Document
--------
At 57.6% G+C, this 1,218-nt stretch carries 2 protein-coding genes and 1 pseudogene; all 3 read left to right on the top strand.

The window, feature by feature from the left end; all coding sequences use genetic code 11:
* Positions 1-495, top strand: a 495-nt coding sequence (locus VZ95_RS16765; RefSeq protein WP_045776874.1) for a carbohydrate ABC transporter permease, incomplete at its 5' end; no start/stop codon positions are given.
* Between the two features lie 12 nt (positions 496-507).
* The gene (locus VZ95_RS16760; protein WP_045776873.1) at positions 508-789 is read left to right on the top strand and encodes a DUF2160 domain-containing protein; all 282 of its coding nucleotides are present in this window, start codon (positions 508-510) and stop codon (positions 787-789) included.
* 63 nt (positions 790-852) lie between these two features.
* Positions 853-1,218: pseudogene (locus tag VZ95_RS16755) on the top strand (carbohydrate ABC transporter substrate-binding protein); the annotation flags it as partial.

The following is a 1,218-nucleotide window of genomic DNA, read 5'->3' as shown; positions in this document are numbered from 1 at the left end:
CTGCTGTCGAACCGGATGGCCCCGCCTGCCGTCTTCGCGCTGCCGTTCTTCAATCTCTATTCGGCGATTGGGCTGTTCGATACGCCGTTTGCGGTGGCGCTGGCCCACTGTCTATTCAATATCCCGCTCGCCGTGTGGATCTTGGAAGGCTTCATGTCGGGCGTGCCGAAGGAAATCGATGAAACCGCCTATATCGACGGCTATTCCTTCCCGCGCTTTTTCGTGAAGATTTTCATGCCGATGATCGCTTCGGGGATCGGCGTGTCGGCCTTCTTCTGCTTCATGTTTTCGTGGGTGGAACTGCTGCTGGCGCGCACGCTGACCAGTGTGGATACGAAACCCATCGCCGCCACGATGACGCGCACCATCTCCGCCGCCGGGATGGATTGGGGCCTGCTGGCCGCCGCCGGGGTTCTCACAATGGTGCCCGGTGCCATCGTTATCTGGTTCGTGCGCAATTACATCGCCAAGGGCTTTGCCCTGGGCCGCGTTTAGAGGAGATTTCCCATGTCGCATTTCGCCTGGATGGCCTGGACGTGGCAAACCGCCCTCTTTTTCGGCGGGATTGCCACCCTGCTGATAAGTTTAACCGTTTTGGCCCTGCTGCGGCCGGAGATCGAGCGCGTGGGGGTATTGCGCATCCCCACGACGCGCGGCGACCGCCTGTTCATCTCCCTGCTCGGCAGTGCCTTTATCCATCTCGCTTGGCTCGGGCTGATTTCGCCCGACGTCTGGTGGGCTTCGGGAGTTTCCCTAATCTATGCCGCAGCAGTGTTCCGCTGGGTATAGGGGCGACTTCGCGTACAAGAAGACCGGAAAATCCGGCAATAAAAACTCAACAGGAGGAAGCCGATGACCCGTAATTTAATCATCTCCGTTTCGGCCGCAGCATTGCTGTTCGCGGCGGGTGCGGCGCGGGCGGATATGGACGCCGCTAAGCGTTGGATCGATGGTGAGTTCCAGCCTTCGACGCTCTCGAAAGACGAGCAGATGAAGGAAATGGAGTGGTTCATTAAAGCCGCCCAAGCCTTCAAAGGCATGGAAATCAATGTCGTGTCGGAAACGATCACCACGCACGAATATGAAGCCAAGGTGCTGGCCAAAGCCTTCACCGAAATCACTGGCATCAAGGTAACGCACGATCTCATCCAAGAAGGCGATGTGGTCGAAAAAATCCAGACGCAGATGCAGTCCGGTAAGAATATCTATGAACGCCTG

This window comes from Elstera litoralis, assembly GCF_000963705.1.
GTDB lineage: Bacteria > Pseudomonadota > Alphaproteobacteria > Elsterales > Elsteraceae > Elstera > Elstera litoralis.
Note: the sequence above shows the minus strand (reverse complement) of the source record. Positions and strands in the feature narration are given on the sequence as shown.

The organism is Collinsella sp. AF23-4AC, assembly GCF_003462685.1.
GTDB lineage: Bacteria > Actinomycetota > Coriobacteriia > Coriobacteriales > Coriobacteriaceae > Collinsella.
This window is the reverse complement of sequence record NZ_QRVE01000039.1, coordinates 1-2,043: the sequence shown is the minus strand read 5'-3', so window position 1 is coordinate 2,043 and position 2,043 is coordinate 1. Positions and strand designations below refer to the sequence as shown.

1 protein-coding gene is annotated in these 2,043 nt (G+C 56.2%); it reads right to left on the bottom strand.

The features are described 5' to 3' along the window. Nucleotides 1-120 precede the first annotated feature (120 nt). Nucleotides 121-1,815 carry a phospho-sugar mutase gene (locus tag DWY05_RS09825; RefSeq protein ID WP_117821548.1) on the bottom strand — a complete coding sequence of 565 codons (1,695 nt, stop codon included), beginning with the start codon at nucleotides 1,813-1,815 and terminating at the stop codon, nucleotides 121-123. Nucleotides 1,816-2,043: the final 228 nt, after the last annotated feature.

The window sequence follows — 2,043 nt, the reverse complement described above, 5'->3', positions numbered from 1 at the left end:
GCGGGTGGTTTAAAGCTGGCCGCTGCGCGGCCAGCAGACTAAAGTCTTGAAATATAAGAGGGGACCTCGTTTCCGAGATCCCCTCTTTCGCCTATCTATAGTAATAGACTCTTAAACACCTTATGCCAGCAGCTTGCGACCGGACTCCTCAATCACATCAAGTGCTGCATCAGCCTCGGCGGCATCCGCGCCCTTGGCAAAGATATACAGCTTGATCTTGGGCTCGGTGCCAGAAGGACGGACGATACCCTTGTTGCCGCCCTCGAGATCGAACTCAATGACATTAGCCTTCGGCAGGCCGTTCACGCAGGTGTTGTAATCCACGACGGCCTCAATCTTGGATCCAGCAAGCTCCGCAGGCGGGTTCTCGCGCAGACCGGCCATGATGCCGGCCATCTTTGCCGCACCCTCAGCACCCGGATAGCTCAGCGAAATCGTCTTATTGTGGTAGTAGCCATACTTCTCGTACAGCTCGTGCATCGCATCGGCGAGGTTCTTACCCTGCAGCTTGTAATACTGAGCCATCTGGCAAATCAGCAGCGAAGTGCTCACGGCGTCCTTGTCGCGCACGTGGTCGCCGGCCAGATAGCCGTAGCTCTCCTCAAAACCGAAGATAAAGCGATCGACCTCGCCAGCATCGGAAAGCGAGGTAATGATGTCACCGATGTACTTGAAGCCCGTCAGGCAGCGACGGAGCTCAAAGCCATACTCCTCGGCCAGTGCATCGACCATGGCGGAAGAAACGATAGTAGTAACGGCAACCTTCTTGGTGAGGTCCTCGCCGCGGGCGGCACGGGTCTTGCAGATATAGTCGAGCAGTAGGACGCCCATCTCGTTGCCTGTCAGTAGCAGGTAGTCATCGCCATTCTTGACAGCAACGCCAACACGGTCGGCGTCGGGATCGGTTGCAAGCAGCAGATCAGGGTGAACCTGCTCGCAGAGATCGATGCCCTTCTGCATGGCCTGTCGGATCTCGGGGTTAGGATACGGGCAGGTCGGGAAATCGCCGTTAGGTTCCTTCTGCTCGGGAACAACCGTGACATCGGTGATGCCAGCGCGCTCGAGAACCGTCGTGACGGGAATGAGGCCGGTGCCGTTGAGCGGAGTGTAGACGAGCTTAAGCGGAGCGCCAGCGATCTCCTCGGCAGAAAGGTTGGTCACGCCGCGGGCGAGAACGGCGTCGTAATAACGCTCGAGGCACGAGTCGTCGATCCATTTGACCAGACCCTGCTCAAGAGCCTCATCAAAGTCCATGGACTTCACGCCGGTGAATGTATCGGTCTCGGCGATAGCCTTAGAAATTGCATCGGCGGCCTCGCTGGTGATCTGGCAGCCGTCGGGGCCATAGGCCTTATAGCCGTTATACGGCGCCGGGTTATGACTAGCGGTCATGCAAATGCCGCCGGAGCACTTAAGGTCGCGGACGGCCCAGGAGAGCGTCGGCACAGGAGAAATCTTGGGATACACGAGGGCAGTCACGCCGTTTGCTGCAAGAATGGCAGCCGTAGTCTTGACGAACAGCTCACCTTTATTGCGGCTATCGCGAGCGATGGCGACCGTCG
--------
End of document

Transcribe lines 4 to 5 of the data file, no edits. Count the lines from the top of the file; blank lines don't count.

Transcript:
* Between the two features lie 12 nt (positions 496-507).
* The gene (locus VZ95_RS16760; protein WP_045776873.1) at positions 508-789 is read left to right on the top strand and encodes a DUF2160 domain-containing protein; all 282 of its coding nucleotides are present in this window, start codon (positions 508-510) and stop codon (positions 787-789) included.